The Reward of Persistence: Gisela Walberg’s Discovery
Ask an average person to list the personal characteristics required for success in classics, and you’ll get a variety of answers: intelligence, curiosity, thirst for knowledge, and creativity.
Ask an average person to list the personal characteristics required for success in classics, and you’ll get a variety of answers: intelligence, curiosity, thirst for knowledge, and creativity. An equally important trait is perseverance, and Gisela Walberg is one classicist who will attest to its importance.
Her story began when she enthusiastically “accepted an invitation from the Cyprus Department of Antiquities to conduct excavations at Episkopi Bamboula, which lies on a plateau overlooking the Kouris River, located not far from the Mediterranean Sea. Previous excavations had demonstrated that this area that is near the ancient coastal city of Kourion was an important trading center and cultural melting pot of the Late Bronze and Iron Ages, and since Walberg specializes in the prehistory of Greece and Cyprus, she was eager to begin work.
Walking down the low hill of Bamboula one summer day in 2001, she “didn’t expect to find much” until she came upon a massive stone block formation covered by a thicket of wild carob trees and dense shrubs. Cultivated fields lay on both sides of the blocks, and even the presence of a thick black snake could not extinguish her curiosity as she examined them.
Later she would recall, “I thought that what I had found was a defensive wall. There were only three walls of this style known in Cyprus, and I suspected I had made an important archeological find.”
But her hunch would not be confirmed until four long years had passed. That summer excavation on the other side of the hill preoccupied her and her team; and in 2002, they continued to concentrate on the other area, where a large Bronze Age tomb they had found was in danger of being looted.
During the years in Cyprus her excavations had already yielded a variety of treasures: cups, jugs, bowls, coins, jewelry, a potter’s wheel, hippopotamus tusks, a shepherd’s crook (possibly a royal or religious symbol), tombs, and human remains. Most unanticipated were a charred cooking pot holding the leftovers of mutton stew if the sheep bone stuck in the bottom was an indication of its contents and the skeletons of 36 dogs that apparently died of natural causes in some canine epidemic.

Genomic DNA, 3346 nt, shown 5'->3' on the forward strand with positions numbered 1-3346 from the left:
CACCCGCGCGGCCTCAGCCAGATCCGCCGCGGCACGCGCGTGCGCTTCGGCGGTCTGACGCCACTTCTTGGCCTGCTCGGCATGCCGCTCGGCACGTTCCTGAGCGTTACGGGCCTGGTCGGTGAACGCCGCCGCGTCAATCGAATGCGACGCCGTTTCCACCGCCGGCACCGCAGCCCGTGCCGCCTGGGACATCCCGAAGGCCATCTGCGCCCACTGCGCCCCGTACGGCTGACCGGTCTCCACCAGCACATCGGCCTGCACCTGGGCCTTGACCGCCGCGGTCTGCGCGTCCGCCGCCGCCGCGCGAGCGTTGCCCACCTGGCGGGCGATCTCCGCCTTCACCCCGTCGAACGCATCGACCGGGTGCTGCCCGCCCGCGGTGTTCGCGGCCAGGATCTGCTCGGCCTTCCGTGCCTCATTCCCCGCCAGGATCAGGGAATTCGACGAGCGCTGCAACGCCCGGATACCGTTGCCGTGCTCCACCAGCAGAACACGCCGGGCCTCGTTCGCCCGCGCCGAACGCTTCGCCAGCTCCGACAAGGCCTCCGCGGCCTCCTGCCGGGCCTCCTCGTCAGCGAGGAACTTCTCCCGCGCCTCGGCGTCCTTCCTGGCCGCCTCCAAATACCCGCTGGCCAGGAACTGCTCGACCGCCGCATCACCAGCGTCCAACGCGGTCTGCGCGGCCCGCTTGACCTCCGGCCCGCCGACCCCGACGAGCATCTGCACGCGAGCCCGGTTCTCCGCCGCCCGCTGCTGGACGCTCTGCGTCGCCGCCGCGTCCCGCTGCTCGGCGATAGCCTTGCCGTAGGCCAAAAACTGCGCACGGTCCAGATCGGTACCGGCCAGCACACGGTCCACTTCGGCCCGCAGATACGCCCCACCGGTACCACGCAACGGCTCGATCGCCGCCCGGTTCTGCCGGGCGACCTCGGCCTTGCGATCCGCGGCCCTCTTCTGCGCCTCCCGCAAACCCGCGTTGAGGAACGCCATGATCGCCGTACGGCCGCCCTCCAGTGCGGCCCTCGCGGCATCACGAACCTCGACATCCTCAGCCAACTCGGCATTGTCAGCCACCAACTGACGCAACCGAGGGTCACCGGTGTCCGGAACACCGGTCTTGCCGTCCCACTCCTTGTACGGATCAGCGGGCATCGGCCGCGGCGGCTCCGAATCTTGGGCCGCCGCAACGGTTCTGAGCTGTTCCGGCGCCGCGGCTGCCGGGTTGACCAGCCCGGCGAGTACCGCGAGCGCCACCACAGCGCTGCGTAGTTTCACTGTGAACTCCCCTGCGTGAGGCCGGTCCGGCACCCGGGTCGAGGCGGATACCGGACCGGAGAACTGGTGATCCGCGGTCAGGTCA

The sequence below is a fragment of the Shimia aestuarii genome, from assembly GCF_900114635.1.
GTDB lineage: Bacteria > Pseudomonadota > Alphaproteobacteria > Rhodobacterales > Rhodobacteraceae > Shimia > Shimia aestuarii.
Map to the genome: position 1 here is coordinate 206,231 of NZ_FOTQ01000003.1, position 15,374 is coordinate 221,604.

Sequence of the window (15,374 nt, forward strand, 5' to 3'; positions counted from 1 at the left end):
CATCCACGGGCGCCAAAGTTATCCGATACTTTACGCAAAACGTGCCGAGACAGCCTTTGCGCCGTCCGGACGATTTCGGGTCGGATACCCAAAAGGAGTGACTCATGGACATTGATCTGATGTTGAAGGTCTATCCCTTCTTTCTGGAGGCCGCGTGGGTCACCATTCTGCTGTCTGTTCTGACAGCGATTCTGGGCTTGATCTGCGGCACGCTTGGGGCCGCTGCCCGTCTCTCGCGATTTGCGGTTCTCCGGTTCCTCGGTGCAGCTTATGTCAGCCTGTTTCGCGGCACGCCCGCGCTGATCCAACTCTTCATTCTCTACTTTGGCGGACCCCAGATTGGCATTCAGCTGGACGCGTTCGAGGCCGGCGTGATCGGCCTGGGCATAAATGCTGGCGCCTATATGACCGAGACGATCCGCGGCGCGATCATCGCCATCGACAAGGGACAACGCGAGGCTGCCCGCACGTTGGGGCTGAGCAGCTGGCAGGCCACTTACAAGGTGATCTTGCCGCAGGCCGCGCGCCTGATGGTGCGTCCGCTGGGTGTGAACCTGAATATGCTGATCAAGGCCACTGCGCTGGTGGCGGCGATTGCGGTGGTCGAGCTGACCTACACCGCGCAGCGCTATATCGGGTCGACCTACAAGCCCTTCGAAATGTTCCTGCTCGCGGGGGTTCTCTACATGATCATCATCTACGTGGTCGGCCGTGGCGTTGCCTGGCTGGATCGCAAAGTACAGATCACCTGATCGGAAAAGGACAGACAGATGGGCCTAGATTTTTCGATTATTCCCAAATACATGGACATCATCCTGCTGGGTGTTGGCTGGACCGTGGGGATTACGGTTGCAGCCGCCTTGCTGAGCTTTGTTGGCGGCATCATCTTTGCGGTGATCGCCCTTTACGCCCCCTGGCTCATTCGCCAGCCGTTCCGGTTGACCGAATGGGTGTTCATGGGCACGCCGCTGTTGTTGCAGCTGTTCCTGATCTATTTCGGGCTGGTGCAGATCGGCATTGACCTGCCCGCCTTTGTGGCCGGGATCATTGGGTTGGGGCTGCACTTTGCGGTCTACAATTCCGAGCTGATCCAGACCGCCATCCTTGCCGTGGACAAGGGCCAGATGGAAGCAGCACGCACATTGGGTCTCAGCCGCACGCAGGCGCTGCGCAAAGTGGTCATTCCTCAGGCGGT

In 2003, when Walberg was finally able to return to the site of the mysterious blocks, she and her team removed dense vegetation and discovered that they rested on a ridge of bedrock which followed a straight line on both sides. Like the ridge, the blocks ended at the steep slope of the hill.
Although she saw progress that year, she was destined to be disappointed the following summer when she saw that farmers cultivating the hill area had removed and smashed one of the huge blocks. Realizing they “might be running out of time,” she and the team
began excavating a nearby trench and unearthed several walls of Roman origin but saw nothing to indicate the date and nature of the wall of blocks that so intrigued them.
Before returning in 2005, she notified the Department of Antiquities and the mayor of Episkopi of the destruction, so no further damage occurred. And this time perseverance paid off.
Further excavations revealed a cavity in the bedrock where a Late Bronze Age mill-stone was tightly wedged to provide an even surface for the blocks of the wall to rest on. Beneath them, the team uncovered a thick filling of small pebbles that must have come from the river or beach. That discovery proved the foundation had been carefully laid by human builders for the huge blocks of a fortification wall.
Successive settlement layers were found inside the wall. At the very bottom of the trench, just above the bedrock, there was a layer with ceramics datable to the first phase of the Iron Age Then the wall of a house from the same phase appeared. Its builders seemed to have taken advantage of the protection offered by the earlier fortification wall. The building technique of the fortification structure dated it, without doubt, to the end of the Bronze Age before the house was built.
What years of anticipation and persistence had produced was indeed an “important archaeological find.” The stone formation that Gisela Walberg uncovered was determined to be a large Bronze Age fortification, one of only four that can be found on Cyprus. Previous scholars who studied Bronze Age fortifications in Cyprus and the eastern Mediterranean once believed that, unlike the two other large urban sites of Enkomi and Kition, Episkopi-Bamboula
, had no major fortification walls.
“Now,” says Walberg, “we know that they were wrong and that the inhabitants of Episkopi-Bamboula clearly needed the same kind of defense as these other cities. The find of the wall throws important new light on state formation in Late Bronze Age Cyprus.
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